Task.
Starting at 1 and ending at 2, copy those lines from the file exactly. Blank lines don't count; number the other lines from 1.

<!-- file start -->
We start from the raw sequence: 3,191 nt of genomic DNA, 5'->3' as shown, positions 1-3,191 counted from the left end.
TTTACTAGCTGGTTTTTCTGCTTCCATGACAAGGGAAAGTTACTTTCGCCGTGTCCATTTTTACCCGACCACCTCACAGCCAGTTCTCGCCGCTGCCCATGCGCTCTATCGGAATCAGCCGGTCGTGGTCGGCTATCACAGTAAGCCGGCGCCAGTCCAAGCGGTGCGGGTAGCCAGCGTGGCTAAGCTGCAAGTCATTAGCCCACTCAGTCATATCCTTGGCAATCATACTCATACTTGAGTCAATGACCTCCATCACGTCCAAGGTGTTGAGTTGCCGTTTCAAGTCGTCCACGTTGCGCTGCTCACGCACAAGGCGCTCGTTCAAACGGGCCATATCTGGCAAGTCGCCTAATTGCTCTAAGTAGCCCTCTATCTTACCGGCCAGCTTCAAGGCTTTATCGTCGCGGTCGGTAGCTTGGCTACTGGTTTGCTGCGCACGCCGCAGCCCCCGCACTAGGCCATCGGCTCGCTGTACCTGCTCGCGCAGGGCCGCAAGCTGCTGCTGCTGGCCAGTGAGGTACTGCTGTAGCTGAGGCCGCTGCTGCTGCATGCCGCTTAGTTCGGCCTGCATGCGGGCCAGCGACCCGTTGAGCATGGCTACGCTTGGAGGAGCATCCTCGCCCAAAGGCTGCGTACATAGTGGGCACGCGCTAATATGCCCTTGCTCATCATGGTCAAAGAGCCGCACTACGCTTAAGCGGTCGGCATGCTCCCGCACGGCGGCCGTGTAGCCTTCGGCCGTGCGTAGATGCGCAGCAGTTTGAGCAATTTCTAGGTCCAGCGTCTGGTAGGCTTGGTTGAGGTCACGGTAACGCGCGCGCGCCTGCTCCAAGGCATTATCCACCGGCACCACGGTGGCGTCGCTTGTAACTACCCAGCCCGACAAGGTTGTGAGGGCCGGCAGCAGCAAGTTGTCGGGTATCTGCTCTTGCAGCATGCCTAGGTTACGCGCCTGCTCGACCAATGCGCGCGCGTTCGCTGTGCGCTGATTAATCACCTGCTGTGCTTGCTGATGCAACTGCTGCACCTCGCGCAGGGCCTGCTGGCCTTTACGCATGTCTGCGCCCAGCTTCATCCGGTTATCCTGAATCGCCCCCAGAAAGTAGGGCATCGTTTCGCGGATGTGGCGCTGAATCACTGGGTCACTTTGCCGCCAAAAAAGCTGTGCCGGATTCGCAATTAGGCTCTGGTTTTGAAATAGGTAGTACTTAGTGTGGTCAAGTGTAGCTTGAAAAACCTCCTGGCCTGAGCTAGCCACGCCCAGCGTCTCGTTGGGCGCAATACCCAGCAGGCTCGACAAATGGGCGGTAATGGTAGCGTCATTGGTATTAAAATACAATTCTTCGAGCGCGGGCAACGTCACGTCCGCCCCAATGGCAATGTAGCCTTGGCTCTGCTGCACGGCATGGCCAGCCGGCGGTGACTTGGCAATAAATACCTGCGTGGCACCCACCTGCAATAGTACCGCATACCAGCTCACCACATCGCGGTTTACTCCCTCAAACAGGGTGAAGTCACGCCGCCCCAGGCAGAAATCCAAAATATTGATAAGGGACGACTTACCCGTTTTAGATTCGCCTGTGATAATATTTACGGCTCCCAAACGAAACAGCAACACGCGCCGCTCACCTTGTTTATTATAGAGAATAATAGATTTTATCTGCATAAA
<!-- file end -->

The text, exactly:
We start from the raw sequence: 3,191 nt of genomic DNA, 5'->3' as shown, positions 1-3,191 counted from the left end.
TTTACTAGCTGGTTTTTCTGCTTCCATGACAAGGGAAAGTTACTTTCGCCGTGTCCATTTTTACCCGACCACCTCACAGCCAGTTCTCGCCGCTGCCCATGCGCTCTATCGGAATCAGCCGGTCGTGGTCGGCTATCACAGTAAGCCGGCGCCAGTCCAAGCGGTGCGGGTAGCCAGCGTGGCTAAGCTGCAAGTCATTAGCCCACTCAGTCATATCCTTGGCAATCATACTCATACTTGAGTCAATGACCTCCATCACGTCCAAGGTGTTGAGTTGCCGTTTCAAGTCGTCCACGTTGCGCTGCTCACGCACAAGGCGCTCGTTCAAACGGGCCATATCTGGCAAGTCGCCTAATTGCTCTAAGTAGCCCTCTATCTTACCGGCCAGCTTCAAGGCTTTATCGTCGCGGTCGGTAGCTTGGCTACTGGTTTGCTGCGCACGCCGCAGCCCCCGCACTAGGCCATCGGCTCGCTGTACCTGCTCGCGCAGGGCCGCAAGCTGCTGCTGCTGGCCAGTGAGGTACTGCTGTAGCTGAGGCCGCTGCTGCTGCATGCCGCTTAGTTCGGCCTGCATGCGGGCCAGCGACCCGTTGAGCATGGCTACGCTTGGAGGAGCATCCTCGCCCAAAGGCTGCGTACATAGTGGGCACGCGCTAATATGCCCTTGCTCATCATGGTCAAAGAGCCGCACTACGCTTAAGCGGTCGGCATGCTCCCGCACGGCGGCCGTGTAGCCTTCGGCCGTGCGTAGATGCGCAGCAGTTTGAGCAATTTCTAGGTCCAGCGTCTGGTAGGCTTGGTTGAGGTCACGGTAACGCGCGCGCGCCTGCTCCAAGGCATTATCCACCGGCACCACGGTGGCGTCGCTTGTAACTACCCAGCCCGACAAGGTTGTGAGGGCCGGCAGCAGCAAGTTGTCGGGTATCTGCTCTTGCAGCATGCCTAGGTTACGCGCCTGCTCGACCAATGCGCGCGCGTTCGCTGTGCGCTGATTAATCACCTGCTGTGCTTGCTGATGCAACTGCTGCACCTCGCGCAGGGCCTGCTGGCCTTTACGCATGTCTGCGCCCAGCTTCATCCGGTTATCCTGAATCGCCCCCAGAAAGTAGGGCATCGTTTCGCGGATGTGGCGCTGAATCACTGGGTCACTTTGCCGCCAAAAAAGCTGTGCCGGATTCGCAATTAGGCTCTGGTTTTGAAATAGGTAGTACTTAGTGTGGTCAAGTGTAGCTTGAAAAACCTCCTGGCCTGAGCTAGCCACGCCCAGCGTCTCGTTGGGCGCAATACCCAGCAGGCTCGACAAATGGGCGGTAATGGTAGCGTCATTGGTATTAAAATACAATTCTTCGAGCGCGGGCAACGTCACGTCCGCCCCAATGGCAATGTAGCCTTGGCTCTGCTGCACGGCATGGCCAGCCGGCGGTGACTTGGCAATAAATACCTGCGTGGCACCCACCTGCAATAGTACCGCATACCAGCTCACCACATCGCGGTTTACTCCCTCAAACAGGGTGAAGTCACGCCGCCCCAGGCAGAAATCCAAAATATTGATAAGGGACGACTTACCCGTTTTAGATTCGCCTGTGATAATATTTACGGCTCCCAAACGAAACAGCAACACGCGCCGCTCACCTTGTTTATTATAGAGAATAATAGATTTTATCTGCATAAA